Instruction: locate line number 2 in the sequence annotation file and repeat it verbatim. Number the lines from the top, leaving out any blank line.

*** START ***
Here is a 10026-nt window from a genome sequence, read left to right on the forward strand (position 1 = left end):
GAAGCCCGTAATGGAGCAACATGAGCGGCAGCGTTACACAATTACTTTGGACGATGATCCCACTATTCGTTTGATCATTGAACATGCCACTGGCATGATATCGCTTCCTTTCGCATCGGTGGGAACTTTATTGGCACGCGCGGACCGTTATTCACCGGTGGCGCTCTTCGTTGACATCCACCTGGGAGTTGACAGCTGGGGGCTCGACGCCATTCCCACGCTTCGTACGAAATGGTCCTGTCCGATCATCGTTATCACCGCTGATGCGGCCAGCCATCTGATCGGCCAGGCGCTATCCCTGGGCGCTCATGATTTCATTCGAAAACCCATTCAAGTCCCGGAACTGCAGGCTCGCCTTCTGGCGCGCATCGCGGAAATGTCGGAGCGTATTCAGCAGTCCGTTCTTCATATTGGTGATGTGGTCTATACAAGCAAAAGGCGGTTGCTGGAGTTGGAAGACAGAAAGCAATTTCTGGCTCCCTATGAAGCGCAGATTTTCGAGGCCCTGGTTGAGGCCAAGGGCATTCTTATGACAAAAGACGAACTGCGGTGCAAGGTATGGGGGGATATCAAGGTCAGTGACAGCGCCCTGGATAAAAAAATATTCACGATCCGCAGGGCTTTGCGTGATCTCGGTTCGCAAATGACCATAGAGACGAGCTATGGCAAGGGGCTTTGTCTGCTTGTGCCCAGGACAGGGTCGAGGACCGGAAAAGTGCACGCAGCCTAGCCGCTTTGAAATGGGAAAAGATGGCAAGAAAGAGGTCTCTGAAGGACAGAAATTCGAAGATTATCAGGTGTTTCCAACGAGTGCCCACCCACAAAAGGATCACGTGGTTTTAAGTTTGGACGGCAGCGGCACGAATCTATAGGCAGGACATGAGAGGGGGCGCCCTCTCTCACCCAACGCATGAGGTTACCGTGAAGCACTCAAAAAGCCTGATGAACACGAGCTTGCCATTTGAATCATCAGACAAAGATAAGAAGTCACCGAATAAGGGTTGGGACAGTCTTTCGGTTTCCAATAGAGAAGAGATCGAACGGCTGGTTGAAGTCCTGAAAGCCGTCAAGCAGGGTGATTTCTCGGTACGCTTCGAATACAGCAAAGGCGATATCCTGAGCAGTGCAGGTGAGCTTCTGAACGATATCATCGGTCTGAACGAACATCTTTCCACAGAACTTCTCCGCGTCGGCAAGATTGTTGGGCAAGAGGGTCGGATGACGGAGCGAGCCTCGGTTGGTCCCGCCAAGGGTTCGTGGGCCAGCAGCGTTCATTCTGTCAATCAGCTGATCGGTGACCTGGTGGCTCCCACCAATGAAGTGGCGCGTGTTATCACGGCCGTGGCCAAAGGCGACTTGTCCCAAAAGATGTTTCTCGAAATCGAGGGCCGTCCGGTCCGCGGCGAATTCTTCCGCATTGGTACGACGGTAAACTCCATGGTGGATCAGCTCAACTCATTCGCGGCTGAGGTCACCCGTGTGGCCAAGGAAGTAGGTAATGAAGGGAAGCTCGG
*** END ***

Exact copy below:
GAAGCCCGTAATGGAGCAACATGAGCGGCAGCGTTACACAATTACTTTGGACGATGATCCCACTATTCGTTTGATCATTGAACATGCCACTGGCATGATATCGCTTCCTTTCGCATCGGTGGGAACTTTATTGGCACGCGCGGACCGTTATTCACCGGTGGCGCTCTTCGTTGACATCCACCTGGGAGTTGACAGCTGGGGGCTCGACGCCATTCCCACGCTTCGTACGAAATGGTCCTGTCCGATCATCGTTATCACCGCTGATGCGGCCAGCCATCTGATCGGCCAGGCGCTATCCCTGGGCGCTCATGATTTCATTCGAAAACCCATTCAAGTCCCGGAACTGCAGGCTCGCCTTCTGGCGCGCATCGCGGAAATGTCGGAGCGTATTCAGCAGTCCGTTCTTCATATTGGTGATGTGGTCTATACAAGCAAAAGGCGGTTGCTGGAGTTGGAAGACAGAAAGCAATTTCTGGCTCCCTATGAAGCGCAGATTTTCGAGGCCCTGGTTGAGGCCAAGGGCATTCTTATGACAAAAGACGAACTGCGGTGCAAGGTATGGGGGGATATCAAGGTCAGTGACAGCGCCCTGGATAAAAAAATATTCACGATCCGCAGGGCTTTGCGTGATCTCGGTTCGCAAATGACCATAGAGACGAGCTATGGCAAGGGGCTTTGTCTGCTTGTGCCCAGGACAGGGTCGAGGACCGGAAAAGTGCACGCAGCCTAGCCGCTTTGAAATGGGAAAAGATGGCAAGAAAGAGGTCTCTGAAGGACAGAAATTCGAAGATTATCAGGTGTTTCCAACGAGTGCCCACCCACAAAAGGATCACGTGGTTTTAAGTTTGGACGGCAGCGGCACGAATCTATAGGCAGGACATGAGAGGGGGCGCCCTCTCTCACCCAACGCATGAGGTTACCGTGAAGCACTCAAAAAGCCTGATGAACACGAGCTTGCCATTTGAATCATCAGACAAAGATAAGAAGTCACCGAATAAGGGTTGGGACAGTCTTTCGGTTTCCAATAGAGAAGAGATCGAACGGCTGGTTGAAGTCCTGAAAGCCGTCAAGCAGGGTGATTTCTCGGTACGCTTCGAATACAGCAAAGGCGATATCCTGAGCAGTGCAGGTGAGCTTCTGAACGATATCATCGGTCTGAACGAACATCTTTCCACAGAACTTCTCCGCGTCGGCAAGATTGTTGGGCAAGAGGGTCGGATGACGGAGCGAGCCTCGGTTGGTCCCGCCAAGGGTTCGTGGGCCAGCAGCGTTCATTCTGTCAATCAGCTGATCGGTGACCTGGTGGCTCCCACCAATGAAGTGGCGCGTGTTATCACGGCCGTGGCCAAAGGCGACTTGTCCCAAAAGATGTTTCTCGAAATCGAGGGCCGTCCGGTCCGCGGCGAATTCTTCCGCATTGGTACGACGGTAAACTCCATGGTGGATCAGCTCAACTCATTCGCGGCTGAGGTCACCCGTGTGGCCAAGGAAGTAGGTAATGAAGGGAAGCTCGG